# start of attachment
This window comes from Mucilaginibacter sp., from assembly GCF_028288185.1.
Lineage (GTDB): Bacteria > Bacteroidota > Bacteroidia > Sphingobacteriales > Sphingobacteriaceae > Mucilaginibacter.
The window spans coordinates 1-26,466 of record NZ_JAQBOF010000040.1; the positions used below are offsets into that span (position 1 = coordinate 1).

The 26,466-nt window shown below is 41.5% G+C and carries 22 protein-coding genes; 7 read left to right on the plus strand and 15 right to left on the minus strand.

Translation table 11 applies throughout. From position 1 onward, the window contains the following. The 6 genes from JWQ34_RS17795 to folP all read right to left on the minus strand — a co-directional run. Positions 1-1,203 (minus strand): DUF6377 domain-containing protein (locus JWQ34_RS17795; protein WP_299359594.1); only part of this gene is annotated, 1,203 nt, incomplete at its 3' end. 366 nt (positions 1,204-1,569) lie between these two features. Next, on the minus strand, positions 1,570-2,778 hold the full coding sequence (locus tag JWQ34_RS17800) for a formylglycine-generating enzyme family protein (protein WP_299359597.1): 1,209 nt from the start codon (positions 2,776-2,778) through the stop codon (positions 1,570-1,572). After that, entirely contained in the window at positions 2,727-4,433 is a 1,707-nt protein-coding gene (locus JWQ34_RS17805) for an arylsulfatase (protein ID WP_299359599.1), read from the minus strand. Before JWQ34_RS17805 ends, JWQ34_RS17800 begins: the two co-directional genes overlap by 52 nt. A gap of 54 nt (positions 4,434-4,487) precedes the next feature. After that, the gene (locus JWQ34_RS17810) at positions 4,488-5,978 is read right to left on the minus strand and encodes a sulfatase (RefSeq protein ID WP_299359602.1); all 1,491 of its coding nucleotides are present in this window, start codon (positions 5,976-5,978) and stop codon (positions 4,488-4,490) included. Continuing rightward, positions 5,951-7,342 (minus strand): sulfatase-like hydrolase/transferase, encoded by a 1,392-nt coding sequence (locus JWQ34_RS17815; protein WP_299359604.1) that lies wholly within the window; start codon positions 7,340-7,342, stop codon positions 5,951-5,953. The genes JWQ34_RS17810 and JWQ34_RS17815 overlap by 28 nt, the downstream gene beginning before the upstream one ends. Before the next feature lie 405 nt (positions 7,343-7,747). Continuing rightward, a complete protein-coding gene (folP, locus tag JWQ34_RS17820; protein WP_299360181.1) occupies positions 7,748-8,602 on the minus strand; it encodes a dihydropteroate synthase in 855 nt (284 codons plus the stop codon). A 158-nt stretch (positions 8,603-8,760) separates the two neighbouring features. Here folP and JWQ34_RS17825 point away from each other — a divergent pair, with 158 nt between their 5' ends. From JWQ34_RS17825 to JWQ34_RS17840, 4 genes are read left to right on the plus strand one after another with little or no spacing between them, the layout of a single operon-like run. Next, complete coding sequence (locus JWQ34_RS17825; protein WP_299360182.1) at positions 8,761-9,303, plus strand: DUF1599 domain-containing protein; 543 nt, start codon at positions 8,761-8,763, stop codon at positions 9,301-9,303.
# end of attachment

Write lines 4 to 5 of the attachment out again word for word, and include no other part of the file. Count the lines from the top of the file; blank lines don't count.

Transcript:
The 26,466-nt window shown below is 41.5% G+C and carries 22 protein-coding genes; 7 read left to right on the plus strand and 15 right to left on the minus strand.

Translation table 11 applies throughout. From position 1 onward, the window contains the following. The 6 genes from JWQ34_RS17795 to folP all read right to left on the minus strand — a co-directional run. Positions 1-1,203 (minus strand): DUF6377 domain-containing protein (locus JWQ34_RS17795; protein WP_299359594.1); only part of this gene is annotated, 1,203 nt, incomplete at its 3' end. 366 nt (positions 1,204-1,569) lie between these two features. Next, on the minus strand, positions 1,570-2,778 hold the full coding sequence (locus tag JWQ34_RS17800) for a formylglycine-generating enzyme family protein (protein WP_299359597.1): 1,209 nt from the start codon (positions 2,776-2,778) through the stop codon (positions 1,570-1,572). After that, entirely contained in the window at positions 2,727-4,433 is a 1,707-nt protein-coding gene (locus JWQ34_RS17805) for an arylsulfatase (protein ID WP_299359599.1), read from the minus strand. Before JWQ34_RS17805 ends, JWQ34_RS17800 begins: the two co-directional genes overlap by 52 nt. A gap of 54 nt (positions 4,434-4,487) precedes the next feature. After that, the gene (locus JWQ34_RS17810) at positions 4,488-5,978 is read right to left on the minus strand and encodes a sulfatase (RefSeq protein ID WP_299359602.1); all 1,491 of its coding nucleotides are present in this window, start codon (positions 5,976-5,978) and stop codon (positions 4,488-4,490) included. Continuing rightward, positions 5,951-7,342 (minus strand): sulfatase-like hydrolase/transferase, encoded by a 1,392-nt coding sequence (locus JWQ34_RS17815; protein WP_299359604.1) that lies wholly within the window; start codon positions 7,340-7,342, stop codon positions 5,951-5,953. The genes JWQ34_RS17810 and JWQ34_RS17815 overlap by 28 nt, the downstream gene beginning before the upstream one ends. Before the next feature lie 405 nt (positions 7,343-7,747). Continuing rightward, a complete protein-coding gene (folP, locus tag JWQ34_RS17820; protein WP_299360181.1) occupies positions 7,748-8,602 on the minus strand; it encodes a dihydropteroate synthase in 855 nt (284 codons plus the stop codon). A 158-nt stretch (positions 8,603-8,760) separates the two neighbouring features. Here folP and JWQ34_RS17825 point away from each other — a divergent pair, with 158 nt between their 5' ends. From JWQ34_RS17825 to JWQ34_RS17840, 4 genes are read left to right on the plus strand one after another with little or no spacing between them, the layout of a single operon-like run. Next, complete coding sequence (locus JWQ34_RS17825; protein WP_299360182.1) at positions 8,761-9,303, plus strand: DUF1599 domain-containing protein; 543 nt, start codon at positions 8,761-8,763, stop codon at positions 9,301-9,303.